A new report from the Global Alliance for Banking on Values (GABV) offers some interesting visions on how a VBB and traditional banking stack up. But what’s the difference?
According to GABV, the difference between a VBB and a mainstream bank is clear. It says the level of lending is on average 30 per cent higher for a VBB, even after considering the immediate decrease in lending due to the pandemic.
But there is more. A VBB, says GABV, focuses specifically on delivering social and environmental benefits, lending close to 70 per cent of its balance sheet to the real economy on average, compared to 40 per cent for larger, more conventional banking. More on the real economy in a moment.
“Values-based banks have been both willing and well placed to address Covid-related challenges. Having historically met the very real banking needs, especially access to credit, of enterprises and individuals within their communities, values-based banks chose to react to the pandemic’s uncertainty and risk very differently from their conventional counterparts,” states Adriana Kocornik-Mina, Senior Research and Metrics Manager at GABV.
This assertion, which might well be disputed by the conventional banking sector, appears to claim that the conventional financial support flowed more slowly and focused on lending for return, rather than lending based on immediate need and human support.
Additional data released by GABV, a network of 66 of the world’s leading sustainable banks, also demonstrates that a VBB can deliver, in general, steady financial returns and stronger levels of growth in loans, deposits, equity, assets, and total revenue, compared to the world’s biggest banks.
Thinking About Value
The ‘2021 Real Economy-Real Returns: The Business Case for Values-based Banking’ report compared the performance of 55 VBBs that belong to the GABV with 31 of the world’s largest banks, defined as Globally Systemically Important Banks (GSIBs) by the Financial Stability Board.
The study covers ten years between January 2011 and December 2020 and uses publicly available financial information. “The research findings offer evidence that by focusing on financing the real economy, banks can be both financially resilient and play a positive role to meet increasingly acute environmental and social challenges,” explains Martin Rohner, GABV Executive Director.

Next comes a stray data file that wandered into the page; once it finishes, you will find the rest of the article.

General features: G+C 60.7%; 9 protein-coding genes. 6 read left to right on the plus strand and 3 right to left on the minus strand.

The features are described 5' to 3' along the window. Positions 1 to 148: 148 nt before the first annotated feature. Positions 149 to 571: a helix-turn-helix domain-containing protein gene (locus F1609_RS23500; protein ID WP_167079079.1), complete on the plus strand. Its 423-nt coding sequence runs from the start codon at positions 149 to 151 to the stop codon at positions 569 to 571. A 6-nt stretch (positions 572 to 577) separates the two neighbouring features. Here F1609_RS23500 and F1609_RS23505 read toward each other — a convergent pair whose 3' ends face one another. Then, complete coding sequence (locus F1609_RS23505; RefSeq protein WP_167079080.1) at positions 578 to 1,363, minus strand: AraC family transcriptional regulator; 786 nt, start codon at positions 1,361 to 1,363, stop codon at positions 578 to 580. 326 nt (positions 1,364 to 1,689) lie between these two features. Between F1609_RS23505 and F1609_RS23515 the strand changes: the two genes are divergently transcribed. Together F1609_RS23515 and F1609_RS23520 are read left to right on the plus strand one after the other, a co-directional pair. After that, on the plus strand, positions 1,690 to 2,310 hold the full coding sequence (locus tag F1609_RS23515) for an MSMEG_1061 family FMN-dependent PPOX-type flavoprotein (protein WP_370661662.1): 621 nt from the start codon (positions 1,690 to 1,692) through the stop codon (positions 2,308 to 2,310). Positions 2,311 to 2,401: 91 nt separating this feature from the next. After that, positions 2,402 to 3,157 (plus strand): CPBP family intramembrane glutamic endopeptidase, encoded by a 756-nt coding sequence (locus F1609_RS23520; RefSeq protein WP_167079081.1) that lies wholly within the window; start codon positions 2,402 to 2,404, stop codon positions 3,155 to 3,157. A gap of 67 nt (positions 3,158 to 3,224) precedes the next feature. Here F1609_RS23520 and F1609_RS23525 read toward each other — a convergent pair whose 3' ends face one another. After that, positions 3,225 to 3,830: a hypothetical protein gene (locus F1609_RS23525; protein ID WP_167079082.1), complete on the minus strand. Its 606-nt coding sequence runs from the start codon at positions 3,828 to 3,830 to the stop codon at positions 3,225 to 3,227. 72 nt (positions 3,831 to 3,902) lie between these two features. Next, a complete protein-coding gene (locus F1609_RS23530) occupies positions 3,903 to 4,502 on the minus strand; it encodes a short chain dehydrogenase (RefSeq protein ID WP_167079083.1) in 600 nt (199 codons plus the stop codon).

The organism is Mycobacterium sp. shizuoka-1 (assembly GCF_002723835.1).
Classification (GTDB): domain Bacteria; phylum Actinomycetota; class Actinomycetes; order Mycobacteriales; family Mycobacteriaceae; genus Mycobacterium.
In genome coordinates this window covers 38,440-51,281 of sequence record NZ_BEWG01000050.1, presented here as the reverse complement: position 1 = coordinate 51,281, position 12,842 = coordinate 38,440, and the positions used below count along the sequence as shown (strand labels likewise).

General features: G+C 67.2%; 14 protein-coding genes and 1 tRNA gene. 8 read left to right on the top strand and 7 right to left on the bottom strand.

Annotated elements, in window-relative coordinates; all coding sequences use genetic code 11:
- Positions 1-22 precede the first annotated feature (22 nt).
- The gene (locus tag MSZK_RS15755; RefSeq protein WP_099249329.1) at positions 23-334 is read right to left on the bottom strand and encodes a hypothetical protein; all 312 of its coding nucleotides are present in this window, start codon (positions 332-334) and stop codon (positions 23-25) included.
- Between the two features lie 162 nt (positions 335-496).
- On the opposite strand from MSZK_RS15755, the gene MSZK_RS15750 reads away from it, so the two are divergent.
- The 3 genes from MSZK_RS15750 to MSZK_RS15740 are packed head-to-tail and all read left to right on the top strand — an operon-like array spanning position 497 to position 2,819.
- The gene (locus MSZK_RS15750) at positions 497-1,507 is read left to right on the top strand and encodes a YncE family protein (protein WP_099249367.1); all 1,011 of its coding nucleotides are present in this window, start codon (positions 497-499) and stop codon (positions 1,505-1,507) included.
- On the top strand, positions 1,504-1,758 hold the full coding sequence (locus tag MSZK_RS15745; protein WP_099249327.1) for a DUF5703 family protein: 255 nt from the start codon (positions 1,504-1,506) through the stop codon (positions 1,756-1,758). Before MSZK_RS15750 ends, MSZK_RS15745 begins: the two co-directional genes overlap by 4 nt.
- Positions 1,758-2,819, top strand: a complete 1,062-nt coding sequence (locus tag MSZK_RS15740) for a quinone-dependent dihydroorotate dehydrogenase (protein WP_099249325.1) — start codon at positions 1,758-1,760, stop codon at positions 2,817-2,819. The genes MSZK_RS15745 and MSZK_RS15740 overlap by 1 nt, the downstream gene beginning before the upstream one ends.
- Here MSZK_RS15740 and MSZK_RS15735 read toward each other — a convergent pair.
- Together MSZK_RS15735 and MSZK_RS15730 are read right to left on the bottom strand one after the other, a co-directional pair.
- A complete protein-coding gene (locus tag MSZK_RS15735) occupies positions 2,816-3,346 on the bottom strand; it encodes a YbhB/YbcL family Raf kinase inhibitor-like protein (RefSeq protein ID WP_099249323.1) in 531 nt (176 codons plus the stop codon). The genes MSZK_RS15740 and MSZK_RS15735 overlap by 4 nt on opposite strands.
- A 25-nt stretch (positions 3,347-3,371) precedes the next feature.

Key note; the real economy concerns the production, purchase and flow of goods and services (like oil, bread and labour) within an economy, plus credit for such businesses.
It is contrasted with the financial economy, which concerns the aspects of the economy that deal purely in transactions of money and other financial assets, which represent ownership or claims to ownership of real sector goods and services.
GABV notes that VBBs feature a holistic focus on this real economy to deliver clear societal benefits like environmental regeneration, economic prosperity and social empowerment. They show that serving the real economy leads to better and more stable financial returns than those shown by the largest banks in the world, who invest in ownership and shares of economics.
As an example, VBBs in the study provided access to banking services for clients investing in expanding basic digital services and participated extensively in government support programmes. VBBs have not only supported clients and communities but protected co-workers while sustaining stable financial returns.
The 2021 data is the eleventh update of this annual research, first published in 2012. Researchers say it is striking that the findings fundamentally remain the same over the years, notwithstanding severe disruptions from the Covid-19 pandemic.
VBBs: the Lowdown
Values-based banks present, as a group, higher levels of growth by most economic measures.
Values-based banks offer resiliency through strong capital positions and delivered stable and solid financial returns.
Values-based banks have relatively better-quality capital and lower volatility due to lesser exposure to the financial economy.
Values-based banks rely more on customers in both deposits and loans.
As a group, VBBs outperformed mainstream banks in 2020 by growing around three times in loans, deposits, equity and total assets.
VBBs rely much more on client deposits to fund their balance sheets than GSIBs (80 per cent compared to 55 per cent). This reliance on deposit-taking is another example of VBB focus on the real needs of individuals and enterprises and the real economy.
It reduces the liquidity risk of their funding strategies while returning to the roots of banking that intermediates between clients with ‘excess’ money and entrepreneurs who need it to make productive investments.
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Why Things Are
The business case for VBBs, for GABV at least, is compelling. No doubt bigger banks might dispute this and argue their own advantages. Yet, there is little doubting the relevance of sustainable finance globally is growing and this could indicate the sector has reached a tipping point.
But, despite the growing realisation of the limits of banking driven only by profit, VBBs are still to emerge as a dominant force in the banking sector.
Inertia and the power of the status quo, including existing personal incentive structures, piecemeal or fragmented environmental and social governance integration, and a lack of courage and innovation by banking executives and shareholders, remain barriers to the pursuit of deep-seated, systemic change, says GABV.